BOXING / EARL GUSTKEY : Chavez-Norris Bout Isn’t in the Cards

If you were hoping for a Julio Cesar Chavez-Terry Norris fight, forget it.

“It ain’t going to happen,” says a disappointed Dan Goossen, Norris’ promoter.

Goossen wants the fight, and so does Norris. So does Norris’ manager, Joe Sayatovich. And Chavez has publicly said he wants it.

But Chavez’s promoter, Don King, doesn’t want it.

Goossen had offered Chavez and Norris a guaranteed $10 million each for such a match, to be held on Mexican Independence Day, Sept. 16, at San Diego Jack Murphy Stadium or in Las Vegas.

Sayatovich had projected Norris-Chavez as “the biggest non-heavyweight fight ever.”


Norris probably cooked the golden goose at the Mexico City show Feb. 20, on which he and Chavez were featured in separate bouts.

Shortly before Chavez easily defeated Greg Haugen, Norris had dominated a world-class welterweight, Maurice Blocker. Norris looked unbeatable.

King said afterward that Chavez, a natural 140-pounder, wouldn’t stand much of a chance against the 150-pound Norris, even if Norris, as he had agreed to, faced Chavez at 147 pounds.

“I talked with King in Las Vegas Wednesday and he told me to forget it, that Terry would ‘devastate’ Chavez,” Sayatovich said.

“It’s hard to believe any promoter would stand in the way of a fighter’s opportunity to earn $10 million, but that’s the situation. It’s sad, because Julio has no chance to make that kind of money fighting anyone else.”

It is believed King will seek a showdown for Chavez with Pernell Whitaker, assuming Whitaker beats Buddy McGirt in New York tonight.

King wants Norris to fight his middleweight, Julian Jackson.

Jackson knocked out Norris in two rounds in 1989. But Norris has improved, decisively beating Sugar Ray Leonard and Meldrick Taylor among the others in a 13-bout winning streak. In his last nine bouts, since mid-1990, he has earned more than $3 million.

“I told Don I wasn’t sure Jackson would beat Gerald McClellan next month, and that the situation has changed since Jackson beat Terry,” Sayatovich said.

“Terry has improved so much and Jackson, if anything, has deteriorated. It would be an ordinary fight for Terry, with an ordinary payday.

“I’m thinking now it would be best for us to have Terry unify the junior-middleweight title, then move up and fight some middleweights. Can you imagine Terry fighting Reggie Johnson (World Boxing Assn. middleweight champion)? That’s a one- or two-round fight.”

Crowd Count: Official paid attendance for the show Feb. 20 at Mexico City’s Azteca Stadium was 132,274. At the time, the crowd was estimated at 130,000.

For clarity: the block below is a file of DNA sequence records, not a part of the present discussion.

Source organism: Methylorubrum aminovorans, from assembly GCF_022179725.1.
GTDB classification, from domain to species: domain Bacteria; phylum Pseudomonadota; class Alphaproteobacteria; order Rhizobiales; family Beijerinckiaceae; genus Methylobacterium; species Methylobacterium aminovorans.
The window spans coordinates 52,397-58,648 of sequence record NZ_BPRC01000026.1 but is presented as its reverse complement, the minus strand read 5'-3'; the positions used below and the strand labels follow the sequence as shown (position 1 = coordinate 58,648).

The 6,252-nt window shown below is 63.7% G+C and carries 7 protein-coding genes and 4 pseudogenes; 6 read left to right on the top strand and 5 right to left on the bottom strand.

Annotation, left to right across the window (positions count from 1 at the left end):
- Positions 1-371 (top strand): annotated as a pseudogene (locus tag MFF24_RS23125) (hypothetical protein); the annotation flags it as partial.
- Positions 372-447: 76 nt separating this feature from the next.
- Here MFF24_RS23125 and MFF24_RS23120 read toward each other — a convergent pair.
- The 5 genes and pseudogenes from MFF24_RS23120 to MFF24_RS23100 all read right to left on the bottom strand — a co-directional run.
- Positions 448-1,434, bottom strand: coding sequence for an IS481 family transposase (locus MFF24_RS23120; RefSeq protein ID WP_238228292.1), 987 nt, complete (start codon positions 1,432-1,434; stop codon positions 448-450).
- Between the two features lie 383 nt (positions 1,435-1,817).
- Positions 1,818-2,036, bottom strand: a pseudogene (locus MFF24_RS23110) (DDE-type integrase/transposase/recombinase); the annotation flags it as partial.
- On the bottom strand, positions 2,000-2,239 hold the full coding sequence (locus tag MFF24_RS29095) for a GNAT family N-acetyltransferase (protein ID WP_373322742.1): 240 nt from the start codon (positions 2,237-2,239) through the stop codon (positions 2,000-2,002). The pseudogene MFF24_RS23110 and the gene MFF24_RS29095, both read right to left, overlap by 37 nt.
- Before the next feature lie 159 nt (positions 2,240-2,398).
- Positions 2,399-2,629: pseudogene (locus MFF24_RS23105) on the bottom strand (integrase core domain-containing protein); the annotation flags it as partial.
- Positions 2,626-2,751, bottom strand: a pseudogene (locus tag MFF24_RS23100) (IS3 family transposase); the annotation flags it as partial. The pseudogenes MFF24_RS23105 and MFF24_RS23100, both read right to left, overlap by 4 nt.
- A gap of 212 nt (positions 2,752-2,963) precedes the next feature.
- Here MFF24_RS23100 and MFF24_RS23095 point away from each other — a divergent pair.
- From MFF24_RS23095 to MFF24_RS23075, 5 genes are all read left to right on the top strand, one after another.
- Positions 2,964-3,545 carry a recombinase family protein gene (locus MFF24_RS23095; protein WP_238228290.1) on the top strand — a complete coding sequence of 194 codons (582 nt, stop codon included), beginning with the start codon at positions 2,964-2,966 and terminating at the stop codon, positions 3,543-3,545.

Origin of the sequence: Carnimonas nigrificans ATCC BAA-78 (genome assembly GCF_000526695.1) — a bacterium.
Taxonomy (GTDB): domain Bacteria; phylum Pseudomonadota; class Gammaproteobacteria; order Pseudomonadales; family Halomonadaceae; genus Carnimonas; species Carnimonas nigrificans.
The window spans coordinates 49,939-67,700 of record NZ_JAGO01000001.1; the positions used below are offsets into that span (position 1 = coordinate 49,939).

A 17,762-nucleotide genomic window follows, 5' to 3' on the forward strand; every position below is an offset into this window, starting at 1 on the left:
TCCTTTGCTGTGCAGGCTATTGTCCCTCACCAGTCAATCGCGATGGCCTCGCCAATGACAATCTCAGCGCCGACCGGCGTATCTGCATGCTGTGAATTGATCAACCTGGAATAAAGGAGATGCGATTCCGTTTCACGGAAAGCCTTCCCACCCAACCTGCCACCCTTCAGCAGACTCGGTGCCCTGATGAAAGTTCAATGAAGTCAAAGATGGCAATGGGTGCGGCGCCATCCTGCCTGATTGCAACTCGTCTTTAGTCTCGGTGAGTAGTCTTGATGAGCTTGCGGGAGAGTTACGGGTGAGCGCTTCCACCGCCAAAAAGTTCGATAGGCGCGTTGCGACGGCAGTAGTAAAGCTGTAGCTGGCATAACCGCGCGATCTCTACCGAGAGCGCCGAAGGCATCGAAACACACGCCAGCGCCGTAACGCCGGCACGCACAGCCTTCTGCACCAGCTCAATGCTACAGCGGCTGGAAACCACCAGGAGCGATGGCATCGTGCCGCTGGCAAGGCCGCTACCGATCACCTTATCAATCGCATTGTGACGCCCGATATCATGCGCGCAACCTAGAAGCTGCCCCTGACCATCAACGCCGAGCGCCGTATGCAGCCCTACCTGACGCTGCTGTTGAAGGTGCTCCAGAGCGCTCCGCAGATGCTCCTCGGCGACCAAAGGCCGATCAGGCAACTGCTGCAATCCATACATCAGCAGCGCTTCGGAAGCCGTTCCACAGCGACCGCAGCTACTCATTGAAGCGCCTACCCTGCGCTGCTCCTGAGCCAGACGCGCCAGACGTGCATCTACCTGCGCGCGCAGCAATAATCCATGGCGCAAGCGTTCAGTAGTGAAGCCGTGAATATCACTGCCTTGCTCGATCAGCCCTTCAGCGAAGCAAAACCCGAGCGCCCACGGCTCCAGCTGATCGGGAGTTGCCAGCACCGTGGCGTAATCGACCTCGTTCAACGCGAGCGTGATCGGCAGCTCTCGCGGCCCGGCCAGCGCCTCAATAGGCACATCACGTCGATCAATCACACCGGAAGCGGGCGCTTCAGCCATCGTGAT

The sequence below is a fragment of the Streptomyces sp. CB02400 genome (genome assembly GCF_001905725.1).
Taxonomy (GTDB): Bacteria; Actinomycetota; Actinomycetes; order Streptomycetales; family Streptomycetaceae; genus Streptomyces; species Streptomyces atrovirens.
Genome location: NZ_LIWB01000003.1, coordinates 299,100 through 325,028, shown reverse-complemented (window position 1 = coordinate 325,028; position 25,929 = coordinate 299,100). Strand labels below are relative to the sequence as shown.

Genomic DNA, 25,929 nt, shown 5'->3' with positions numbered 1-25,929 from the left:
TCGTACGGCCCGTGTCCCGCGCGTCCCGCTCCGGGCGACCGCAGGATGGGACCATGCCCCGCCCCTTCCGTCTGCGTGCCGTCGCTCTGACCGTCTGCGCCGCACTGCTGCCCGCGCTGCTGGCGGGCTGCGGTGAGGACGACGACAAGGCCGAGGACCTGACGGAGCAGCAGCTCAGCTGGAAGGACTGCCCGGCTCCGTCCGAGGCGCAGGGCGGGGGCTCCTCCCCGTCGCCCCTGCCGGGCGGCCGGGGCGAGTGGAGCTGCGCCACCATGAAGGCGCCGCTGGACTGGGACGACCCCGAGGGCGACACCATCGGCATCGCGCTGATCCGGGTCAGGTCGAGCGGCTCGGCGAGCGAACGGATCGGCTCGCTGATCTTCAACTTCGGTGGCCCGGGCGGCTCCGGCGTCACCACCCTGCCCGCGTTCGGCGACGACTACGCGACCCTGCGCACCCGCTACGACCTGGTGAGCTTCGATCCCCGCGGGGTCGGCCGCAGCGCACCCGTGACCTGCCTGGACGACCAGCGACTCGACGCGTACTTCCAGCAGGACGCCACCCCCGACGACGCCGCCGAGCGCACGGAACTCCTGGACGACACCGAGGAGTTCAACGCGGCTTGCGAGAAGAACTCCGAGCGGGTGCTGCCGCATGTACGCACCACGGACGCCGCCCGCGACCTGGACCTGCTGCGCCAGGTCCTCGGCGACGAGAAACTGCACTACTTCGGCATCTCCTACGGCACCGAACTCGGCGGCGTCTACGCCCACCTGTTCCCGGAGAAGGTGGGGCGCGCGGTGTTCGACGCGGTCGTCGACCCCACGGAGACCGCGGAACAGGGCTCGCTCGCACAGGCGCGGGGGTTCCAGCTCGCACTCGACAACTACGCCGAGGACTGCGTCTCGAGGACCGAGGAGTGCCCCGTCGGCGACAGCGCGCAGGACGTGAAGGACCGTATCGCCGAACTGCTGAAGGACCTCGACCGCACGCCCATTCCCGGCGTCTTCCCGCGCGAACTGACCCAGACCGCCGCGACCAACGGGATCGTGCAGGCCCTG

Stadium officials said 4,000 youngsters were let in free, so the total in the house was 136,274. The paid figure easily surpasses boxing’s previous biggest paid crowd, the 120,757 who saw Gene Tunney defeat Jack Dempsey in a driving rain at Philadelphia on Sept. 23, 1926.

As predicted here several years back, a ring-apron TV cameraman determined the outcome of a fight.

On Feb. 20 in Fargo, N.D., a title match between light-heavyweight champion Virgil Hill and Adolpho Washington was shortened when a ring-apron camera opened a one-inch gash over Washington’s left eye.

It happened as the 11th round ended, when Washington turned to sit on his corner stool. As he did, his brow caught the edge of the camera lens.

Hill, far ahead on points, was given the victory because he was leading at the time of an unintentional injury.

In California and Nevada, rules require ring-apron cameramen to stand on a special platform off the apron. But the rule is usually ignored or seldom enforced. Eventually, a boxer will be driven into a camera lens and injured, as was Washington, and another fight will be unfairly ended.

It almost happened last May, at the Riviera in Las Vegas, when cruiserweight Donny LaLonde was knocked into a cameraman by Bobby Czyz.

LaLonde received nothing more than a jolt to the back of his head. But it distracted him enough that he could have been seriously injured, had Czyz followed up with a punch when the startled LaLonde turned to glare at the cameraman.

Come on, boxing commissioners. This one is easy. Move the TV guys out of the way.

Boxing Notes

Pepe Reilly of Glendale, the welterweight on last summer’s U.S. Olympic team, will turn pro March 14 at the Aladdin Hotel in Las Vegas. Reilly, 21, will fight Mark Fornelli (1-2) of Las Vegas. Reilly has signed a contract with Las Vegas promoter Bob Arum.

The Forum lost its hoped-for heavyweight main event March 22 when Tyrell Biggs pulled out of his match against Dave Dixon. However, a first-round bout of the Forum welterweight tournament still is scheduled, Engels Pedroza vs. Ken Gould. Gould was the 1988 U.S. Olympic team welterweight. . . . Tuesday on USA Cable: Larry Holmes vs. Rocky Pepeli from Bay St. Louis, Miss.

Arum says a projected Oscar De La Hoya world lightweight title fight could be held at the world’s largest hotel, the still-under-construction MGM Grand in Las Vegas, which will have 5,000 rooms. Hotel completion is scheduled for early 1994, but construction is ahead of schedule, Arum said. . . . The Senate Permanent Subcommittee on Investigations will continue its hearings on professional boxing Wednesday.